Pubdate: Sat, 23 Apr 2016
Source: Alaska Dispatch News (AK)
Copyright: 2016 Alaska Dispatch Publishing
Note: Anchorage Daily News until July '14
Author: Laurel Andrews


Alaska marijuana business owners will be subject to national 
background checks if a bill that passed the Senate on Friday morning 
is signed into law.

Senate Bill 165 deals mainly with Alaska's alcohol regulations, 
including a provision to greatly reduce minor consumption penalties. 
The bill passed the Senate during the fifth day of overtime for the 
Legislature and now heads to Gov. Bill Walker's desk for his signature.

A provision in the bill authorizes the Marijuana Control Board to 
conduct national background checks on business applicants, a key 
component for the entity tasked with approving the first licenses for 
Alaska's fledgling legal cannabis industry.

"We're glad it passed and are very appreciative of everybody that was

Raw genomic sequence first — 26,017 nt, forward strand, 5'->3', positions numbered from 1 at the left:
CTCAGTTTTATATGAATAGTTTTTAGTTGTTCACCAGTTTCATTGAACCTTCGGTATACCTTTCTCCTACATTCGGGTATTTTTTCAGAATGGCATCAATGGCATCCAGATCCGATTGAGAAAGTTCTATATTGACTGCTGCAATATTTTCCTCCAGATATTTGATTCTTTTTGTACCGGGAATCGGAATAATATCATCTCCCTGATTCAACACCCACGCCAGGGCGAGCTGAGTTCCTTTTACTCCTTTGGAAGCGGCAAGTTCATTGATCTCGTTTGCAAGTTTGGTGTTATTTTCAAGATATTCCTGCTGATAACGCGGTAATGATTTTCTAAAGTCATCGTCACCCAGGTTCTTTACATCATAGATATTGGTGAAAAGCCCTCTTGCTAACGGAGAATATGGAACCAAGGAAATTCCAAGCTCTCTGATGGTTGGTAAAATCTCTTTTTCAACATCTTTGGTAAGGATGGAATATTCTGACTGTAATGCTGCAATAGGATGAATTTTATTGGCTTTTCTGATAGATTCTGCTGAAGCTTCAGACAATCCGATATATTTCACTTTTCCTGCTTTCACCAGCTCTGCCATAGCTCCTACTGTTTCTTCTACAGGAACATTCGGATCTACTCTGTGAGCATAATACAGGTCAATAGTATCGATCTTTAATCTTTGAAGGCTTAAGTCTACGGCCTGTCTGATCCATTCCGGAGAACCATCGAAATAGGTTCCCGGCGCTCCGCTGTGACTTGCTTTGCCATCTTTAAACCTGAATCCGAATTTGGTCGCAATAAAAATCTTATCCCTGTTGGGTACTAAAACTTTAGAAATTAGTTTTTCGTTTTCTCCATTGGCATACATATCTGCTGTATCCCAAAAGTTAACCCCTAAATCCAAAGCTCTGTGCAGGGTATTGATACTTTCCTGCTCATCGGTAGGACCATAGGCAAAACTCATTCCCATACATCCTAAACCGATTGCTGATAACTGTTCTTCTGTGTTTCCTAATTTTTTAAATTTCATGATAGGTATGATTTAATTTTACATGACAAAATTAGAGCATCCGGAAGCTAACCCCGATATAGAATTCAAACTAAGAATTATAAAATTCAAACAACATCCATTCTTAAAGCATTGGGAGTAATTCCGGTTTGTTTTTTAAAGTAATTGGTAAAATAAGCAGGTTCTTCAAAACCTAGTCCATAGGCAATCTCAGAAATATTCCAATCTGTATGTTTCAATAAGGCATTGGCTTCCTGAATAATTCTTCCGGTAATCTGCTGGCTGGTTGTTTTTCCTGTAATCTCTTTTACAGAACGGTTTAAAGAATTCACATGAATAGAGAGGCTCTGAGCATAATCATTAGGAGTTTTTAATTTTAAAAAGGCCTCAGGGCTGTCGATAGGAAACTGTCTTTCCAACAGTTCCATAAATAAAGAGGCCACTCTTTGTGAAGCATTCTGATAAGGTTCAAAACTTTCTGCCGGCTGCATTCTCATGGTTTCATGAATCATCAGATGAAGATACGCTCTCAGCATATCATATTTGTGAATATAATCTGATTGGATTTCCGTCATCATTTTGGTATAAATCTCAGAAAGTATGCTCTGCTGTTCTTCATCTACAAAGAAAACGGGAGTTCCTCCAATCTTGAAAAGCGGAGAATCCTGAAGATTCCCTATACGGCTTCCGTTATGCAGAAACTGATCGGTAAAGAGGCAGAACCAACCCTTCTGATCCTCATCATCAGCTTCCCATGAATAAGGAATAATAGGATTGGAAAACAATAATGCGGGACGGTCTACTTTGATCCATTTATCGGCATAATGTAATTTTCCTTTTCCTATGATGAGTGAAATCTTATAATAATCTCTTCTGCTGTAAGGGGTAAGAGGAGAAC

involved," said Marijuana Control Board chair Bruce Schulte.

Potential marijuana businesses have gotten letters saying their 
applications will remain incomplete until a background check can be 
conducted -- although a marijuana attorney called the issue a "red 
herring" that shouldn't have stalled applications.

If the bill is signed into law, applicants will submit fingerprints 
for a national background check through the FBI.

When asked whether Walker is expected to sign the bill, spokeswoman 
Grace Jang wrote that the Department of Law needs to review the 
legislation first.

Meanwhile, the House bill with identical language  HB75 -- remains 
locked in a conference committee.

The House and Senate have been unable to agree on differing versions 
of the bill, including a controversial measure to ban marijuana sales 
in the unorganized borough. The bill has been in conference committee 
since April 6 and recent hearings have been canceled.
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MAP posted-by: Jay Bergstrom